It’s been busy around here—sometimes I wonder how in the world I had time to work??? Can’t remember if I discussed running for our HOA board on this blog or not—well, I ran for the board, the election was February 6 and I lost by one vote!! There were four candidates and three positions. I wasn’t disappointed in the least, I ran and was lucky enough not to be elected!! Well, so much for that thought! The woman elected to the secretary position has had to resign due to health issues and the board president contacted me asking if I would serve. So, I am now officially secretary of our North Ranch HOA.
WHOA—there is a bit of a learning curve to say the least—I’m jumping in with both feet as the next meeting is March 7—the agenda and minutes need to be done and “shared”—I’m familiar with the computer programs used but “sharing”, etc. was not being used when I left the working force!
Thursday was a whirlwind—yoga class, HOA learning session and then the grocery store. I was spinning!!
The cornerstone of the park is the 10,000 acre (40 km² or 15.6 mi²), Lake Pleasant, one of the important artificial reservoirssurrounding the Phoenix metropolitan area. Created by the Waddell (Pleasant) Dam, which was finished in 1927, the lake originally had a surface area of 3,700 acres (15 km² or 5.8 mi²) and served as a private irrigation project. At 76 feet (23 m) high and 2,160 feet (658 m) long, the original Waddell Dam was, at its completion, the largest agricultural dam project in the world. The lake was filled by the Agua Fria River, capturing a large watershed throughout Yavapai County.
Construction of the Central Arizona Project Aqueduct, which began in 1973, soon diverted water from the Colorado River to the lake, converting the lake from an agricultural project into a storage reservoir for the project. Completed in 1994, the New Waddell Dam tripled the surface area of the lake, submerging the old dam beneath its waters. Shortly after the completion of the dam, the area experienced a prolonged drought, and while the lake grew considerably it would not reach full capacity until early 2005. Although still fed by the Agua Fria River, the CAP aqueduct is the primary source of water for the reservoir.
Lake Pleasant is used as a major water sports recreation center for the Phoenix metro area, as well as serving as an important storage reservoir for the rapidly growing region. A number of boat docks and beach access make the lake a popular destination for scuba diving, water skiing, jet skiing, sailing, windsurfing and other water sports.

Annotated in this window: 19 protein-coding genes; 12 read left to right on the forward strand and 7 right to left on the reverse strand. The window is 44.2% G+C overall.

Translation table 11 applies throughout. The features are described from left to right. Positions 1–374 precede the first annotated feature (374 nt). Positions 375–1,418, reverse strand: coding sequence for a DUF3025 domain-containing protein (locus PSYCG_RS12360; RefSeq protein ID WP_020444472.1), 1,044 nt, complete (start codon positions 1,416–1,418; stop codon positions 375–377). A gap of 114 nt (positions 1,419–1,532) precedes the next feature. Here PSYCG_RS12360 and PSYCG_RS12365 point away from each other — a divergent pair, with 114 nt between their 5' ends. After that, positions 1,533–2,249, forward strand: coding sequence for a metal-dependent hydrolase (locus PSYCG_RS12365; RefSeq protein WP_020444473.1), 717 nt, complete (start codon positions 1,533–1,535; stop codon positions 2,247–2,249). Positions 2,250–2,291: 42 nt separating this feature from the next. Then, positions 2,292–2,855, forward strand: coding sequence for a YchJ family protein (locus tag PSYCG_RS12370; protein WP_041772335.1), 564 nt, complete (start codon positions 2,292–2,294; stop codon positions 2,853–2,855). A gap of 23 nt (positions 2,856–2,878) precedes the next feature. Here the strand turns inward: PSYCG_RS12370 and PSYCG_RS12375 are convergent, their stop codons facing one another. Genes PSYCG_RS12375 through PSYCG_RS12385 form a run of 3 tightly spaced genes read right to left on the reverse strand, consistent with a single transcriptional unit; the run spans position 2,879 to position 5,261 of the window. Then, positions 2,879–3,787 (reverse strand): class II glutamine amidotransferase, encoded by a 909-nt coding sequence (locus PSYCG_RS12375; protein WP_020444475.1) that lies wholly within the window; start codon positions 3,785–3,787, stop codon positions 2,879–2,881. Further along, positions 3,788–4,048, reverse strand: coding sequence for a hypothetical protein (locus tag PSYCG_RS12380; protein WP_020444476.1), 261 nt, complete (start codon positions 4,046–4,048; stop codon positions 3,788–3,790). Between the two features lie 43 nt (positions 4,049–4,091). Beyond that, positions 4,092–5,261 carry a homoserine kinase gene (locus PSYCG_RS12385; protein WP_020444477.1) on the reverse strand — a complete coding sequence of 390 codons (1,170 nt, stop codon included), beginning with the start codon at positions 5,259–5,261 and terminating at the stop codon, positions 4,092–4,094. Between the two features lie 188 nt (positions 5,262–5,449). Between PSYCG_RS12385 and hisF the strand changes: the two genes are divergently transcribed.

We unloaded at the Bradshaw Mountain Foothills staging area and headed up the mountain—destination, Crown King—a mining town at 6000 feet in the Bradshaw mountains. At we gained in elevation, we caught occasional glimpses of Lake Pleasant in the distance.
The road was rough, dusty, rocky, bumpy, bone jarring and worth every minute of it! At one point on the trail we came to a construction zone—a mining permit which had diverted the road into the creek and made quite the mess!
It took us about four hours of riding to reach Crown King—gold was discovered near here in 1875 and an estimated $2,000,000 in gold was mined. The mines closed in the 1950’s and the small community depends on tourism as its only reliable source of income in spite of the fact all roads leading to Crown King are rough and tumble! “Of the buildings still standing and in use in Crown King, the Crown King Saloon has maintained its place as the center of activity in town. The Saloon was originally constructed and operated in the nearby mining town of Oro Belle (now also a ghost town). In 1910, It was disassembled and brought to Crown King piece by piece after the mine at Oro Belle had played out. The building was home to a brothel and bar in both towns and now serves the public as a hotel, cafe, and bar. “ Wikipedia
After enjoying lunch at the saloon we pointed the rigs downhill and arrived home close to 7pm. A long but spectacular day spent enjoying life!
On the way back we could see hot air balloons above Lake Pleasant—look closely!
Thanks for traveling along with us!
PS: I took some GoPro video and will insert short clips in coming blogs after I have some more schooling from the movie master—Geri!